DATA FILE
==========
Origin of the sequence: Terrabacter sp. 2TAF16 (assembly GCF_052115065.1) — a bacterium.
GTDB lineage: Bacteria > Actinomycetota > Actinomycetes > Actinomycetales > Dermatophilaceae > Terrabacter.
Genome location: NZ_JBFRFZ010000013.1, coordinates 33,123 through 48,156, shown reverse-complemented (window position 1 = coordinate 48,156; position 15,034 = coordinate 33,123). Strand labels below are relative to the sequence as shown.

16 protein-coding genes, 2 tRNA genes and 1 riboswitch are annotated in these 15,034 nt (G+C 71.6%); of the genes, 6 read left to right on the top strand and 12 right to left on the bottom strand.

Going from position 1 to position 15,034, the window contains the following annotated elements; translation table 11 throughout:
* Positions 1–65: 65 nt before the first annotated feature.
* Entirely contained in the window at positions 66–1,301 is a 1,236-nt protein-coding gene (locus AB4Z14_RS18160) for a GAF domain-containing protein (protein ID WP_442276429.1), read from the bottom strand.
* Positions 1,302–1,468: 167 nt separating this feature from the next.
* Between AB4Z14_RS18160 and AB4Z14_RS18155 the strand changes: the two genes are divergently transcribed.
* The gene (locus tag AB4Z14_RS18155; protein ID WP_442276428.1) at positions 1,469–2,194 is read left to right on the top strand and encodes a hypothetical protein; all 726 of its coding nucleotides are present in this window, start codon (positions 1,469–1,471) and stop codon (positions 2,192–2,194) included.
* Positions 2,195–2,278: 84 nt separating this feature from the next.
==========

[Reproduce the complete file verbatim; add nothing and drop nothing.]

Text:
Origin of the sequence: Terrabacter sp. 2TAF16 (assembly GCF_052115065.1) — a bacterium.
GTDB lineage: Bacteria > Actinomycetota > Actinomycetes > Actinomycetales > Dermatophilaceae > Terrabacter.
Genome location: NZ_JBFRFZ010000013.1, coordinates 33,123 through 48,156, shown reverse-complemented (window position 1 = coordinate 48,156; position 15,034 = coordinate 33,123). Strand labels below are relative to the sequence as shown.

16 protein-coding genes, 2 tRNA genes and 1 riboswitch are annotated in these 15,034 nt (G+C 71.6%); of the genes, 6 read left to right on the top strand and 12 right to left on the bottom strand.

Going from position 1 to position 15,034, the window contains the following annotated elements; translation table 11 throughout:
* Positions 1–65: 65 nt before the first annotated feature.
* Entirely contained in the window at positions 66–1,301 is a 1,236-nt protein-coding gene (locus AB4Z14_RS18160) for a GAF domain-containing protein (protein ID WP_442276429.1), read from the bottom strand.
* Positions 1,302–1,468: 167 nt separating this feature from the next.
* Between AB4Z14_RS18160 and AB4Z14_RS18155 the strand changes: the two genes are divergently transcribed.
* The gene (locus tag AB4Z14_RS18155; protein ID WP_442276428.1) at positions 1,469–2,194 is read left to right on the top strand and encodes a hypothetical protein; all 726 of its coding nucleotides are present in this window, start codon (positions 1,469–1,471) and stop codon (positions 2,192–2,194) included.
* Positions 2,195–2,278: 84 nt separating this feature from the next.